Qantas has axed all international flights until late October except for its service to New Zealand.
The airline on Thursday confirmed the cancellation plans in a statement to AAP.
“With Australia’s borders set to remain closed for some time, we have cancelled most international flights until late October,” a Qantas spokesperson said.
“We still have some flights scheduled across the Tasman in the coming months, with the expected travel bubble between Australia and New Zealand.
Qantas said it would add more international flights to its schedule if borders open and demand returns.
Meanwhile Australia is unlikely to reopen its border to international travellers until next year but will look to relax entry rules for students and other long-term visitors, Trade Minister Simon Birmingham said on Wednesday.
Although Australia has been largely successful in containing the spread of the novel coronavirus, Birmingham said a quarantine rule for returning citizens could be applied to international students and other visitors who plan to stay for a long period of time.
“We can simply work through the 14-day quarantine periods that have worked so well in terms of returning Australians to this country safely,” Birmingham said in a speech to the National Press Club.
The return of international students will be a boost for universities facing big financial losses with the border closed as international education is Australia’s fourth-largest foreign exchange earner, worth A$38 billion a year.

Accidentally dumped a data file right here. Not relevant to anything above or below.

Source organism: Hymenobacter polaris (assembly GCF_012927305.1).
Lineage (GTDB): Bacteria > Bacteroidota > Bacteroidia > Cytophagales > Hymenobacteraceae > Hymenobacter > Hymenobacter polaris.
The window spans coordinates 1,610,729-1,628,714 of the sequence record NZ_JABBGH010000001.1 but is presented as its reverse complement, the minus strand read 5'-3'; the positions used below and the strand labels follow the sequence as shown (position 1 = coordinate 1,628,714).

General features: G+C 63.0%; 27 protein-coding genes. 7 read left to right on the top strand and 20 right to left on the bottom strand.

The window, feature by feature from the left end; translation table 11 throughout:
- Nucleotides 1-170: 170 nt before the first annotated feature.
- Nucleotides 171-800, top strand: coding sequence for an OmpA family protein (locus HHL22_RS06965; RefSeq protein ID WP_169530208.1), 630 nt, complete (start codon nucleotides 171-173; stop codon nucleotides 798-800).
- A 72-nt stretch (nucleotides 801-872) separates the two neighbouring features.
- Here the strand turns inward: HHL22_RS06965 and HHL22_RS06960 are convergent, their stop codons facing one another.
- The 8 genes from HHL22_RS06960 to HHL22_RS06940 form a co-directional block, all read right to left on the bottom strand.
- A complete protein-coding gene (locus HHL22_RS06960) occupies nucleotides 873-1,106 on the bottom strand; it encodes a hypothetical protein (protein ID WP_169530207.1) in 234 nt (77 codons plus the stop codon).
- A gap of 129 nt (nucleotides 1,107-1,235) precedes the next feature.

Australia has had more than 7,300 cases of the coronavirus and 102 people have died from COVID-19, the disease it causes.
It recorded its biggest daily rise in new infections in more than a month on Wednesday, with the most of them in Victoria.
Victoria reported 21 new cases overnight, of which 15 are returned travellers in quarantine, taking the total tally for the day to 22 cases, with some states yet to report their data.
Many Aussies have been banking on the pending trans-Tasman travel bubble.
Both the Ardern and Morrison governments have promised it’s something they’re working on.
The Tourism Restart Taskforce wants trial flights to start in July while New Zealand prime minister Jacinda Ardern said September was a more reasonable timeframe.
Meanwhile New Zealand is no longer free from the new coronavirus after health officials say two women who flew from London to see a dying parent had tested positive.
Until Tuesday, New Zealand had gone more than three weeks without any new cases and had declared that everybody who had contracted the virus had recovered, aside from the 22 people who died.